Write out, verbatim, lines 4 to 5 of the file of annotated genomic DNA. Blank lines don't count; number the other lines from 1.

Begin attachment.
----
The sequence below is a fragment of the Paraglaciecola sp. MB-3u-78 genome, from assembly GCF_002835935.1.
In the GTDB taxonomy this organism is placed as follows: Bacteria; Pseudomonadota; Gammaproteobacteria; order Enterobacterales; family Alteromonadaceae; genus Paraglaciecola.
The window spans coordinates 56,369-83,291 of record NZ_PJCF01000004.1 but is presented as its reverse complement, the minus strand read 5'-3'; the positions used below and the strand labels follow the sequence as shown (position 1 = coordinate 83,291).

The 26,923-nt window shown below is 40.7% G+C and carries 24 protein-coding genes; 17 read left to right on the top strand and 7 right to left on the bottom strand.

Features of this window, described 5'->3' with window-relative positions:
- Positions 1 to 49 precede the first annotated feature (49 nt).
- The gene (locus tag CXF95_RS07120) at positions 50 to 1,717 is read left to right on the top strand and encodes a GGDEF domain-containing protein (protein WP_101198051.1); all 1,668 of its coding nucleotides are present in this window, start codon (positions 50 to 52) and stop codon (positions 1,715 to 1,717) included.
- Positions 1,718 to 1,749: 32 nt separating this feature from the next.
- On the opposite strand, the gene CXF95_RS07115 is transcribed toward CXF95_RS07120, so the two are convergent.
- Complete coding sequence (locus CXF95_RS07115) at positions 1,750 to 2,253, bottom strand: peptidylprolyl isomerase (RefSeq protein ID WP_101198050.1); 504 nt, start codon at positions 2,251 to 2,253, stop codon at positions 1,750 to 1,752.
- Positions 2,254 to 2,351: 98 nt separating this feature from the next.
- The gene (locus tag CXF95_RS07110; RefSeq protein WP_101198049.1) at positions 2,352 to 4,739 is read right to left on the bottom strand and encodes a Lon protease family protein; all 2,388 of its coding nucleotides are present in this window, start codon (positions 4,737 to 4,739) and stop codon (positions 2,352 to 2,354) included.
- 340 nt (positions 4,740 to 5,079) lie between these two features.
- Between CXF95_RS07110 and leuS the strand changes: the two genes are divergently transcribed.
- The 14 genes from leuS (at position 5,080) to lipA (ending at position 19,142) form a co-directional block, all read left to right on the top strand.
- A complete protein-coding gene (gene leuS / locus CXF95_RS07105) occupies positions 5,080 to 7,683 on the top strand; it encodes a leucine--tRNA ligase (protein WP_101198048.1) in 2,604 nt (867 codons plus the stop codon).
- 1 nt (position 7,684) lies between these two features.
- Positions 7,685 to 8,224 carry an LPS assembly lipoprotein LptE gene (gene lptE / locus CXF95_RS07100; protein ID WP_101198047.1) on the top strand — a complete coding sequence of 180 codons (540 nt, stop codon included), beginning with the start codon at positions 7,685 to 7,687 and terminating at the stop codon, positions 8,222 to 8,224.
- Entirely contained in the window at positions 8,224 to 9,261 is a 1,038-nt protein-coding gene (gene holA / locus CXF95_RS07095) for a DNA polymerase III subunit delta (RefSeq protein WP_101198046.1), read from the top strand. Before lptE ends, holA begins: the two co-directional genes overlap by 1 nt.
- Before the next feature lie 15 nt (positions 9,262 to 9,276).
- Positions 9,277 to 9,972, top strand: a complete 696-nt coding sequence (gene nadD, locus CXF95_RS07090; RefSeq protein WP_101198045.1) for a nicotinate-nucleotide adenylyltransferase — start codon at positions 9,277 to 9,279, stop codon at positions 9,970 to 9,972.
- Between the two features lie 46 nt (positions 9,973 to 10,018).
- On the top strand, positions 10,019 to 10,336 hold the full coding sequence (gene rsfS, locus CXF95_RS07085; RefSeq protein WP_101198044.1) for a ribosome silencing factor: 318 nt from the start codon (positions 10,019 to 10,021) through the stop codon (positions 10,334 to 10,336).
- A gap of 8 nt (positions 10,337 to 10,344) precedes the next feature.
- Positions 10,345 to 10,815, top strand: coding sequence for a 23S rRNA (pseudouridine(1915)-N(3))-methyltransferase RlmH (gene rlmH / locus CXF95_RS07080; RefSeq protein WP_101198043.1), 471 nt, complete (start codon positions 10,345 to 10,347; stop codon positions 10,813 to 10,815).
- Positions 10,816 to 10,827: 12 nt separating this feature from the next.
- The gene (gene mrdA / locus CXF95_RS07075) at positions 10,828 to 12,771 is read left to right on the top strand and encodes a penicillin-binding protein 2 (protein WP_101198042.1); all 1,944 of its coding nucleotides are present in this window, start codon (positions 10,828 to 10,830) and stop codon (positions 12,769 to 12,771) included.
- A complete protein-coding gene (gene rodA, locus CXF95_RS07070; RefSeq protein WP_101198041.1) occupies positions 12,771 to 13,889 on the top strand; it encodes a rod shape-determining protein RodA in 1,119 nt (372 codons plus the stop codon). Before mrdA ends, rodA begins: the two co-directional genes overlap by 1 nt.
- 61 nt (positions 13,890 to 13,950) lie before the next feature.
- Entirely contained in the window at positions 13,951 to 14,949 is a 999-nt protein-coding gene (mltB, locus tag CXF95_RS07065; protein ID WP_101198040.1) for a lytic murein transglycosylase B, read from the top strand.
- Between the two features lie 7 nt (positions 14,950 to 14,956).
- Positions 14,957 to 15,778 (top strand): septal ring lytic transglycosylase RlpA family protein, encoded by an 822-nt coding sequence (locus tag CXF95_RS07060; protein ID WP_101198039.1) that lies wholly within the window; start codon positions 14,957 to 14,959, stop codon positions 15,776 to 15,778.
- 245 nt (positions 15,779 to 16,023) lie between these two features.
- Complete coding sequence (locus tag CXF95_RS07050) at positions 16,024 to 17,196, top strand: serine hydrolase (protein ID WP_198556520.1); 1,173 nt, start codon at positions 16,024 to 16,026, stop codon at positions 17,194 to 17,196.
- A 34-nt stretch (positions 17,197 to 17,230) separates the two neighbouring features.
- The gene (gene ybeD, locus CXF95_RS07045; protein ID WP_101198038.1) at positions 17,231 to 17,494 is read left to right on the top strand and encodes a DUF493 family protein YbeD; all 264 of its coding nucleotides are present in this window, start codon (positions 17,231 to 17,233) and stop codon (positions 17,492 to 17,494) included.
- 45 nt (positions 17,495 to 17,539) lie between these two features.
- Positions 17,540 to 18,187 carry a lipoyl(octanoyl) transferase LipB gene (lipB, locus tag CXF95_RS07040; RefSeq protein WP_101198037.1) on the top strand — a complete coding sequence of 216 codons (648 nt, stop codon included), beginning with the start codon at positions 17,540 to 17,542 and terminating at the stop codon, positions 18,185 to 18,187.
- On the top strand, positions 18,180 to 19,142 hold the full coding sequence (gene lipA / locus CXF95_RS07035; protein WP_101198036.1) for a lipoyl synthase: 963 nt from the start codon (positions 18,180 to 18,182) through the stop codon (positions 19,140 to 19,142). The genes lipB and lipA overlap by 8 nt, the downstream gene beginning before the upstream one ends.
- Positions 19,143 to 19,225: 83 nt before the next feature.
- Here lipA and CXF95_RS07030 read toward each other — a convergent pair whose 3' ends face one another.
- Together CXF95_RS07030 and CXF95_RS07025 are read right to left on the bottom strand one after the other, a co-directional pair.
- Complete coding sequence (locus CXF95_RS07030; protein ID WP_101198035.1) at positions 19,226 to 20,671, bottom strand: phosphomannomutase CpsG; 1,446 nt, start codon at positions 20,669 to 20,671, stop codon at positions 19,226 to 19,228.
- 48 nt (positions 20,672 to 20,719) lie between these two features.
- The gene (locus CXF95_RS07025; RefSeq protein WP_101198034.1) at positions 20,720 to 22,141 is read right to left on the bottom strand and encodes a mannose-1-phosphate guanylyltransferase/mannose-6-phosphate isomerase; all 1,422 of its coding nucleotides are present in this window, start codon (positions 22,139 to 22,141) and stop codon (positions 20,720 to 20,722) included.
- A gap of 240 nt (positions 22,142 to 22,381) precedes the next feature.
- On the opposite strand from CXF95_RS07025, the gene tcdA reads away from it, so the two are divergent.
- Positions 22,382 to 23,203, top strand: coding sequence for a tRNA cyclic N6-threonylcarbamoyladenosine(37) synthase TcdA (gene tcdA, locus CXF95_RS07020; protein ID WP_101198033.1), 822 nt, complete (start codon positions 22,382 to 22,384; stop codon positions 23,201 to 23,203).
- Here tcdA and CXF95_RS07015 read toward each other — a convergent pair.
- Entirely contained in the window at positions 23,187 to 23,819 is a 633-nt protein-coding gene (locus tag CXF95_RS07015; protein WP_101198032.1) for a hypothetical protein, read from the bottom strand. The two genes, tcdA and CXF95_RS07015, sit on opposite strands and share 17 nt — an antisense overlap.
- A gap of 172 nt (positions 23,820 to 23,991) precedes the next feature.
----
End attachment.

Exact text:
The 26,923-nt window shown below is 40.7% G+C and carries 24 protein-coding genes; 17 read left to right on the top strand and 7 right to left on the bottom strand.

Features of this window, described 5'->3' with window-relative positions: